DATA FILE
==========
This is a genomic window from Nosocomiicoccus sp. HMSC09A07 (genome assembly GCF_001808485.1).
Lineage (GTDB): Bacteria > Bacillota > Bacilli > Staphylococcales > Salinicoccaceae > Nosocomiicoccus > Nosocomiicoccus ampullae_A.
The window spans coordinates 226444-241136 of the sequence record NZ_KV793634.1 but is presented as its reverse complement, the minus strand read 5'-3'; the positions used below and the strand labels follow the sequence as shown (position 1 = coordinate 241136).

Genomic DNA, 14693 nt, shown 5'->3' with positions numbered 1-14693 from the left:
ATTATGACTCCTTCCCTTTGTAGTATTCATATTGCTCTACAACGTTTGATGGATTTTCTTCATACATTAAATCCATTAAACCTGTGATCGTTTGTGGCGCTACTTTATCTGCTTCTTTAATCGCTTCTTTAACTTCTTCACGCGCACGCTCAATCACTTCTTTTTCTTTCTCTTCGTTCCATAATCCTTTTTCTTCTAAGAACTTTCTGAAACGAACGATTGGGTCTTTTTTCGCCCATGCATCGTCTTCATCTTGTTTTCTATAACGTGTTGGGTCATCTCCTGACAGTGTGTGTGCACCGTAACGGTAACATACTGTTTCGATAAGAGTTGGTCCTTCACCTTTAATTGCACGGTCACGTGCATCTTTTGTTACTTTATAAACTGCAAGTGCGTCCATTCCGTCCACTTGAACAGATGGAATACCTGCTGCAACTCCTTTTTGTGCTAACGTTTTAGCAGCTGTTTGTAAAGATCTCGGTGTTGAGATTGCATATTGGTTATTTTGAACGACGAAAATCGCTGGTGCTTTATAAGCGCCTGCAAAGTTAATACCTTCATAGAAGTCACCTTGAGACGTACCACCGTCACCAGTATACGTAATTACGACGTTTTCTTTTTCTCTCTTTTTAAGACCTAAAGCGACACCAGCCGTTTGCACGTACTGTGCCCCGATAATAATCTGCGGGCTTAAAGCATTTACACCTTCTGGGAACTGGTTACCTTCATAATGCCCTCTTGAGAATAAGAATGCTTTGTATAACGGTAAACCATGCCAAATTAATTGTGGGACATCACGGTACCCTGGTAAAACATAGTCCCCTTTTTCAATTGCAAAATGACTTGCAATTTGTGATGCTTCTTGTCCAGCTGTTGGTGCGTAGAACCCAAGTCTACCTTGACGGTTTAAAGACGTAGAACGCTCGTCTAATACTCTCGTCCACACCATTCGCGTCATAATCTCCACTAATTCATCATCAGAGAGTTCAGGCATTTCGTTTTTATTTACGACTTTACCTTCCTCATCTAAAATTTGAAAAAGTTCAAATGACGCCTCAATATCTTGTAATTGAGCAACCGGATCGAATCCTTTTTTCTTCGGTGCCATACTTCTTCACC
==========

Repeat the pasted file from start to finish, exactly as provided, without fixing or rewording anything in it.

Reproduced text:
This is a genomic window from Nosocomiicoccus sp. HMSC09A07 (genome assembly GCF_001808485.1).
Lineage (GTDB): Bacteria > Bacillota > Bacilli > Staphylococcales > Salinicoccaceae > Nosocomiicoccus > Nosocomiicoccus ampullae_A.
The window spans coordinates 226444-241136 of the sequence record NZ_KV793634.1 but is presented as its reverse complement, the minus strand read 5'-3'; the positions used below and the strand labels follow the sequence as shown (position 1 = coordinate 241136).

Genomic DNA, 14693 nt, shown 5'->3' with positions numbered 1-14693 from the left:
ATTATGACTCCTTCCCTTTGTAGTATTCATATTGCTCTACAACGTTTGATGGATTTTCTTCATACATTAAATCCATTAAACCTGTGATCGTTTGTGGCGCTACTTTATCTGCTTCTTTAATCGCTTCTTTAACTTCTTCACGCGCACGCTCAATCACTTCTTTTTCTTTCTCTTCGTTCCATAATCCTTTTTCTTCTAAGAACTTTCTGAAACGAACGATTGGGTCTTTTTTCGCCCATGCATCGTCTTCATCTTGTTTTCTATAACGTGTTGGGTCATCTCCTGACAGTGTGTGTGCACCGTAACGGTAACATACTGTTTCGATAAGAGTTGGTCCTTCACCTTTAATTGCACGGTCACGTGCATCTTTTGTTACTTTATAAACTGCAAGTGCGTCCATTCCGTCCACTTGAACAGATGGAATACCTGCTGCAACTCCTTTTTGTGCTAACGTTTTAGCAGCTGTTTGTAAAGATCTCGGTGTTGAGATTGCATATTGGTTATTTTGAACGACGAAAATCGCTGGTGCTTTATAAGCGCCTGCAAAGTTAATACCTTCATAGAAGTCACCTTGAGACGTACCACCGTCACCAGTATACGTAATTACGACGTTTTCTTTTTCTCTCTTTTTAAGACCTAAAGCGACACCAGCCGTTTGCACGTACTGTGCCCCGATAATAATCTGCGGGCTTAAAGCATTTACACCTTCTGGGAACTGGTTACCTTCATAATGCCCTCTTGAGAATAAGAATGCTTTGTATAACGGTAAACCATGCCAAATTAATTGTGGGACATCACGGTACCCTGGTAAAACATAGTCCCCTTTTTCAATTGCAAAATGACTTGCAATTTGTGATGCTTCTTGTCCAGCTGTTGGTGCGTAGAACCCAAGTCTACCTTGACGGTTTAAAGACGTAGAACGCTCGTCTAATACTCTCGTCCACACCATTCGCGTCATAATCTCCACTAATTCATCATCAGAGAGTTCAGGCATTTCGTTTTTATTTACGACTTTACCTTCCTCATCTAAAATTTGAAAAAGTTCAAATGACGCCTCAATATCTTGTAATTGAGCAACCGGATCGAATCCTTTTTTCTTCGGTGCCATACTTCTTCACC